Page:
The suspect in this year’s murder of three young people in a Chapel Hill apartment is scheduled for his second court appearance today.
Craig Stephen Hicks, 46, has been charged in the fatal shooting of three young people in the apartment next to his in the Finley Forest neighborhood of Chapel Hill. According to search warrants, authorities found three airsoft guns and 11 firearms in his home, including pistols shotguns and one AR-15 assault rifle with a fully-loaded magazine.
Hicks’ ownership reflects a national documented by some criminologists of some firearm owners accumulating large stashes of firearms.
But it’s difficult to find owners of multiple firearms who are willing to talk publicly about them. Firearms lobbyists, gun show organizers and gun store clerks explain: gun owners are private about what they own because they don’t want to make it easier—for thieves or for the government—to find their guns. So finding someone who owns many guns and is willing to talk to a reporter can seem almost like sighting big foot.
“Big Foot is not an adequate description of me,” says firearms collector John Landreth. He adds with a laugh: “Maybe 'Big Mouth.'”
Landreth, who lives in Chapel Hill, was so young when his father started teaching him to hunt that he had to pull the trigger with his middle finger, he says. Today, his favorite firearm is an Ithaca 20-gauge double-barrel shotgun. He remembers one day in which he used it to shoot three grouse with two shots.
“A covey of grouse flew up. I shot twice, hit three birds,” he remembers. “It was purely by accident.”
Landreth owns about 30 guns: Some for hunting, some for target shooting, some are investments. He also owns multiple guns for self defense. Why? Landreth gives the example of a UNC professor who was robbed and killed on the street during lunch time last summer.
"If he had had a revolver, or a pistol with him, he might have not needed to fire it, just to show it to his potential assailants,” Landreth says. “He might've scared them off."
Landreth says he got most of his guns before the 2000s. But he saw friends and acquaintances get worried when President Obama was elected.
"That spurred several people to start buying what they thought would be future banned firearms," he says.
In fact, starting in 2005, firearm sales sky-rocketed, says Duke University Professor Phil Cook, who studies gun violence.
"There were a lot of scare stories put out about how the Democrats taking the White House, and before that Congress, that they were going to make it difficult to buy guns, so that gun lovers should go out and buy theirs while they still could or they were still legally available,” Cook says.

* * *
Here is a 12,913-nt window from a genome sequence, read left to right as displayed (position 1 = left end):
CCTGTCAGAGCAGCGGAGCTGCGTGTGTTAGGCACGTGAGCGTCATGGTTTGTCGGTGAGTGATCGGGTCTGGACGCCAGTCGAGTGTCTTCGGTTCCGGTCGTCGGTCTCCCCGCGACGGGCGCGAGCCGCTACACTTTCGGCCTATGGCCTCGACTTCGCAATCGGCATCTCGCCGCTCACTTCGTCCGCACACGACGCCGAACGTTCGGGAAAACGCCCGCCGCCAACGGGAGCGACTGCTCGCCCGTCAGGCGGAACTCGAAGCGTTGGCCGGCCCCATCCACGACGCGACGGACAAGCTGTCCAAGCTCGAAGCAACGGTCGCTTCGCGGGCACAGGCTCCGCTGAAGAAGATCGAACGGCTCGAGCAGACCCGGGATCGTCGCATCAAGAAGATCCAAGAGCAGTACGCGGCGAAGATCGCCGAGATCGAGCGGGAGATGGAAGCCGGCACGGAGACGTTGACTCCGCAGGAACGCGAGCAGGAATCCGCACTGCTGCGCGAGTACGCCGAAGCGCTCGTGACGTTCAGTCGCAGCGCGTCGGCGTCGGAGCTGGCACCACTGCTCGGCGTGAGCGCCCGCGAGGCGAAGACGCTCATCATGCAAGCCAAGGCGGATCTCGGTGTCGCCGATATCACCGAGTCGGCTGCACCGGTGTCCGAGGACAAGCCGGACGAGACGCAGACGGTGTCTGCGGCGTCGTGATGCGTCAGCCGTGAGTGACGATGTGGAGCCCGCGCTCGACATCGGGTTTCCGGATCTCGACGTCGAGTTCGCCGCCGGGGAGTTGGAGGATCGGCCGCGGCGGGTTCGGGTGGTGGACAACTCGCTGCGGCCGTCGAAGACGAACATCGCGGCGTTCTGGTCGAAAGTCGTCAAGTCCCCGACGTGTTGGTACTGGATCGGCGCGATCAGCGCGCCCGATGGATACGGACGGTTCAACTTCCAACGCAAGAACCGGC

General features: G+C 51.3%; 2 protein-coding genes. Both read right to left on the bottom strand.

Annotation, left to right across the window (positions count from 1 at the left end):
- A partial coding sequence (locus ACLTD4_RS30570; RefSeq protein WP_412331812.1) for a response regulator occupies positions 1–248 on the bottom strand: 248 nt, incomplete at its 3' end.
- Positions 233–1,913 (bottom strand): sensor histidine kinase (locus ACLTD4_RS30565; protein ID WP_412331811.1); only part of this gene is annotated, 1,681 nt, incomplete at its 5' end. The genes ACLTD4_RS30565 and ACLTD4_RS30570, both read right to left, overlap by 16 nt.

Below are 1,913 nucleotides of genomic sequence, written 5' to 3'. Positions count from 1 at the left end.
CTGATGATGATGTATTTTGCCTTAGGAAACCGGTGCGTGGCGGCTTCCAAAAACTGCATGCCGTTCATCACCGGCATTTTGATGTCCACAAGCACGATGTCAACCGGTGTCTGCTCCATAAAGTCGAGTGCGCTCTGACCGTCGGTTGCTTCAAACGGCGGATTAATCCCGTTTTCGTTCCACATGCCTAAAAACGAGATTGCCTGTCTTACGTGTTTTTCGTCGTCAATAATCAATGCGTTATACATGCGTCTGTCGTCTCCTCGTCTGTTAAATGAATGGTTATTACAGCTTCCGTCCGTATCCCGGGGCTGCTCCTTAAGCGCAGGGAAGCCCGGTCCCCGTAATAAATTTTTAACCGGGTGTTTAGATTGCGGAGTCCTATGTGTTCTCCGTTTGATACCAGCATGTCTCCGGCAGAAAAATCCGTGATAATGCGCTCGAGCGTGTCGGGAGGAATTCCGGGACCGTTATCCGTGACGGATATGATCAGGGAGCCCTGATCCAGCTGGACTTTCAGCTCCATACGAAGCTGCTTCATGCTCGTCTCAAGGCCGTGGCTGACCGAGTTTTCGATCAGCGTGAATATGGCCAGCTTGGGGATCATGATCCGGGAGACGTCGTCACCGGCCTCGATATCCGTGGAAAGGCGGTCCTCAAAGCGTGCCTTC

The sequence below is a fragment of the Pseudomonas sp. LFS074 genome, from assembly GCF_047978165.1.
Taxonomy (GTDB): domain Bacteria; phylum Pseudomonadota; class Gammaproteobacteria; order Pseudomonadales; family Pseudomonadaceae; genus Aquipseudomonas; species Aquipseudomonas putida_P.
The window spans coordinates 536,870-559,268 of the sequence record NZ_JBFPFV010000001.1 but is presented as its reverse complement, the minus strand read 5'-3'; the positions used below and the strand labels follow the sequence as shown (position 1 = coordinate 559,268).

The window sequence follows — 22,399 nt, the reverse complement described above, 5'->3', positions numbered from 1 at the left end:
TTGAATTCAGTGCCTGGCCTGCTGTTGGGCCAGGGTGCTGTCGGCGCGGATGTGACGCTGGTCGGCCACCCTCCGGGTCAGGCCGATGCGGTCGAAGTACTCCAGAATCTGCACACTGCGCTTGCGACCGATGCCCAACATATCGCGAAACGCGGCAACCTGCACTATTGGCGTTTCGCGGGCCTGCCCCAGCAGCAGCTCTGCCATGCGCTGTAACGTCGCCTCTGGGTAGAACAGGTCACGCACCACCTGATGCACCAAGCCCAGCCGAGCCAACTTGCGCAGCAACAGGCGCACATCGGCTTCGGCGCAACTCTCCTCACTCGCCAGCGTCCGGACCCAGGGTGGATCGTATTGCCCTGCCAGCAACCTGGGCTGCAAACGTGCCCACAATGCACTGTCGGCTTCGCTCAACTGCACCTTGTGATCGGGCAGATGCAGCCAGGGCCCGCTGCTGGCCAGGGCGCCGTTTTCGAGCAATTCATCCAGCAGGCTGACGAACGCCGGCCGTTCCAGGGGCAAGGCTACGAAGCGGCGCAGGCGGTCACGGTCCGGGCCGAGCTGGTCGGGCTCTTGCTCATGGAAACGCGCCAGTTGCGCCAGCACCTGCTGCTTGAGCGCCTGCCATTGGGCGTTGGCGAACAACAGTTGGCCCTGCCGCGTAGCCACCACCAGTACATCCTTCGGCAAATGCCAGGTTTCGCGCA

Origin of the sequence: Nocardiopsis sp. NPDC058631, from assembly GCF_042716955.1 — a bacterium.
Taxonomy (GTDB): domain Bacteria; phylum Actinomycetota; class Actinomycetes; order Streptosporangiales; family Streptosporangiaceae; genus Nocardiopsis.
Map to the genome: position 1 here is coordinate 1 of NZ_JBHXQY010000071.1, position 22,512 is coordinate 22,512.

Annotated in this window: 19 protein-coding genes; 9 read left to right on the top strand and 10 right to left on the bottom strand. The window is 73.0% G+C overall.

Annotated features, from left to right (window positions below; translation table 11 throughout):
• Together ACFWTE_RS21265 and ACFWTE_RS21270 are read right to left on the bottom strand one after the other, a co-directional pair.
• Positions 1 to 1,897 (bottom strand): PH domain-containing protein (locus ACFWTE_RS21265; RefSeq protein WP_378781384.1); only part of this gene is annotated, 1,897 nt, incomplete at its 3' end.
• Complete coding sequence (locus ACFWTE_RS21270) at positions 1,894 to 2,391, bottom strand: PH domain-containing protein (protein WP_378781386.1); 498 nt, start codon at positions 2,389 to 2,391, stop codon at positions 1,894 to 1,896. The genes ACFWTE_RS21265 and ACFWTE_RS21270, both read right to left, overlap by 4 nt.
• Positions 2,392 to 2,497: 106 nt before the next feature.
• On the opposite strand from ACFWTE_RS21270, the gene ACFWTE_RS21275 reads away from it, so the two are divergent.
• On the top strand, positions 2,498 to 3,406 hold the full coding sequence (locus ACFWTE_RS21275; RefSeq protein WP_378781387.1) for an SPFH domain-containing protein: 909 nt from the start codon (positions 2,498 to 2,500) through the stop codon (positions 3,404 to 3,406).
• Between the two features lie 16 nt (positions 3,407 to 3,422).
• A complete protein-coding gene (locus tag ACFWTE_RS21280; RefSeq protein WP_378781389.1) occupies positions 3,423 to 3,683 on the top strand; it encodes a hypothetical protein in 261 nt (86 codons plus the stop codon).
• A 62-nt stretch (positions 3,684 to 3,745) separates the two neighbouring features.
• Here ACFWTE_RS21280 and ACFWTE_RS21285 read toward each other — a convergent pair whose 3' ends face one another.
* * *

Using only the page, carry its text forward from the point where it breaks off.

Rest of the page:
But several studies show that the percentage of American households with guns is declining. It’s about 32 percent. Cook says that means gun owners are accumulating more.
"Where they used to have perhaps three or four guns, now they have five or six guns, or they used to have 10 guns, now they have 20, so the concentration of gun ownership is increasing," Cook says.
Gun advocates dispute those studies. Based on anecdotes, they say that there are a lot of new gun owners.
"The fact is, I have seen hundreds of people who said they are buying firearms for the first time,” says Paul Valone, who runs the volunteer gun advocacy group Grassroots North Carolina. “Either because concealed carry laws now allow them to protect themselves in places where they previously could not, or because quite frankly, they feel it's the last time they might be able to buy a firearm."
Valone says membership in his group has more than doubled in the last four years. But definitive numbers on who owns how many firearms aren't readily available—not even for the person who issues gun purchase permits.
In Orange County, Sheriff Charles Blackwood, whose office processes applications for purchase permits and for concealed carry permits, says he can only say with certainty that there are more firearms in his jurisdiction than there were 10 or 15 years ago.
"I can recall in 1980 not hearing a shots fired call except in neighboring jurisdictions,” Blackwood says. “We didn't have it. We didn't deal with it. It wasn't something that concerned people. We have shots-fired calls now every day."
Blackwood says he has no problem with law-abiding citizens owning guns. While Craig Stephen Hicks owned his guns legally, Landreth, the firearms owner in Chapel Hill, says he doesn’t want that to reflect on gun owners as a whole, including those who own many weapons.
“He was a malcontent,” Landreth says. “He had several ways to cause problems, and that’s the one he chose.”
Hicks faces one weapons charge—discharging a firearm into an occupied dwelling—in addition to three counts of first degree murder. Prosecutors say they will seek the death penalty.